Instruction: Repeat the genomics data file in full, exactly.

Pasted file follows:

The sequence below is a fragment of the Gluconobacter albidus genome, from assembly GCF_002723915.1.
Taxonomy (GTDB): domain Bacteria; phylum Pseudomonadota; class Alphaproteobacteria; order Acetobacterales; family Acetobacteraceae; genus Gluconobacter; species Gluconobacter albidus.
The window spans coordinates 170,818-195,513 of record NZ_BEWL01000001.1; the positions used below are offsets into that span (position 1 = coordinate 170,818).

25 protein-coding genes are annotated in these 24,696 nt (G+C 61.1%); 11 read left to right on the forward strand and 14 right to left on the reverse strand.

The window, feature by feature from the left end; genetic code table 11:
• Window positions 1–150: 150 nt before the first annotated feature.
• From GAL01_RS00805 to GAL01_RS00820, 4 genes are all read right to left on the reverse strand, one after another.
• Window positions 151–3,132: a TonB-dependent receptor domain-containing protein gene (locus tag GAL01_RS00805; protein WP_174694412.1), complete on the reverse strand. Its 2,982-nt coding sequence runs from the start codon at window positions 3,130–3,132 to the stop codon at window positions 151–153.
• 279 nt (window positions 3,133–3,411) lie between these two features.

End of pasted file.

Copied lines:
The sequence below is a fragment of the Gluconobacter albidus genome, from assembly GCF_002723915.1.
Taxonomy (GTDB): domain Bacteria; phylum Pseudomonadota; class Alphaproteobacteria; order Acetobacterales; family Acetobacteraceae; genus Gluconobacter; species Gluconobacter albidus.
The window spans coordinates 170,818-195,513 of record NZ_BEWL01000001.1; the positions used below are offsets into that span (position 1 = coordinate 170,818).

25 protein-coding genes are annotated in these 24,696 nt (G+C 61.1%); 11 read left to right on the forward strand and 14 right to left on the reverse strand.

The window, feature by feature from the left end; genetic code table 11:
• Window positions 1–150: 150 nt before the first annotated feature.
• From GAL01_RS00805 to GAL01_RS00820, 4 genes are all read right to left on the reverse strand, one after another.
• Window positions 151–3,132: a TonB-dependent receptor domain-containing protein gene (locus tag GAL01_RS00805; protein WP_174694412.1), complete on the reverse strand. Its 2,982-nt coding sequence runs from the start codon at window positions 3,130–3,132 to the stop codon at window positions 151–153.
• 279 nt (window positions 3,133–3,411) lie between these two features.